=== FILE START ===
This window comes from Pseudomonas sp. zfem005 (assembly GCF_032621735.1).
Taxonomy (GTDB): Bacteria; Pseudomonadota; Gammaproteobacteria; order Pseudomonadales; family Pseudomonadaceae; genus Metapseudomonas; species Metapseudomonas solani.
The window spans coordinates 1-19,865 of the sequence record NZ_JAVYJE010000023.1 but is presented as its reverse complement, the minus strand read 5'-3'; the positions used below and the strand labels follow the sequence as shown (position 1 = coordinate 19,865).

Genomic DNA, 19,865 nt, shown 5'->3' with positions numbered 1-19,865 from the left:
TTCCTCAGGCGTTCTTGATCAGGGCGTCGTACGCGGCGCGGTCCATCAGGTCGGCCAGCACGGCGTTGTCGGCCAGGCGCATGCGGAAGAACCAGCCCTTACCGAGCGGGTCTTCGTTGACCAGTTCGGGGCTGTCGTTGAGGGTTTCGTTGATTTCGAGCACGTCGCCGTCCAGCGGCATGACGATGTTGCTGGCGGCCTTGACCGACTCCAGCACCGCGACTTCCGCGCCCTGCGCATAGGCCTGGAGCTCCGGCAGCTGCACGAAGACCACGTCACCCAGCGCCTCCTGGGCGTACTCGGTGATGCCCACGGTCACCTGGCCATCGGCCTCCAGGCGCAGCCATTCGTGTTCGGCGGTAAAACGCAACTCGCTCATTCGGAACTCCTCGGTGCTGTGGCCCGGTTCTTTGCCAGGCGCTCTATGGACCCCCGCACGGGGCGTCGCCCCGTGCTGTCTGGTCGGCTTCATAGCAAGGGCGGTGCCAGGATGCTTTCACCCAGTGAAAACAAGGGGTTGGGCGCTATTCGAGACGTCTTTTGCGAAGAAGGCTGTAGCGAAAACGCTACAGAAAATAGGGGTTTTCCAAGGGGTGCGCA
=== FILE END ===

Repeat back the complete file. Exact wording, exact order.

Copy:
This window comes from Pseudomonas sp. zfem005 (assembly GCF_032621735.1).
Taxonomy (GTDB): Bacteria; Pseudomonadota; Gammaproteobacteria; order Pseudomonadales; family Pseudomonadaceae; genus Metapseudomonas; species Metapseudomonas solani.
The window spans coordinates 1-19,865 of the sequence record NZ_JAVYJE010000023.1 but is presented as its reverse complement, the minus strand read 5'-3'; the positions used below and the strand labels follow the sequence as shown (position 1 = coordinate 19,865).

Genomic DNA, 19,865 nt, shown 5'->3' with positions numbered 1-19,865 from the left:
TTCCTCAGGCGTTCTTGATCAGGGCGTCGTACGCGGCGCGGTCCATCAGGTCGGCCAGCACGGCGTTGTCGGCCAGGCGCATGCGGAAGAACCAGCCCTTACCGAGCGGGTCTTCGTTGACCAGTTCGGGGCTGTCGTTGAGGGTTTCGTTGATTTCGAGCACGTCGCCGTCCAGCGGCATGACGATGTTGCTGGCGGCCTTGACCGACTCCAGCACCGCGACTTCCGCGCCCTGCGCATAGGCCTGGAGCTCCGGCAGCTGCACGAAGACCACGTCACCCAGCGCCTCCTGGGCGTACTCGGTGATGCCCACGGTCACCTGGCCATCGGCCTCCAGGCGCAGCCATTCGTGTTCGGCGGTAAAACGCAACTCGCTCATTCGGAACTCCTCGGTGCTGTGGCCCGGTTCTTTGCCAGGCGCTCTATGGACCCCCGCACGGGGCGTCGCCCCGTGCTGTCTGGTCGGCTTCATAGCAAGGGCGGTGCCAGGATGCTTTCACCCAGTGAAAACAAGGGGTTGGGCGCTATTCGAGACGTCTTTTGCGAAGAAGGCTGTAGCGAAAACGCTACAGAAAATAGGGGTTTTCCAAGGGGTGCGCA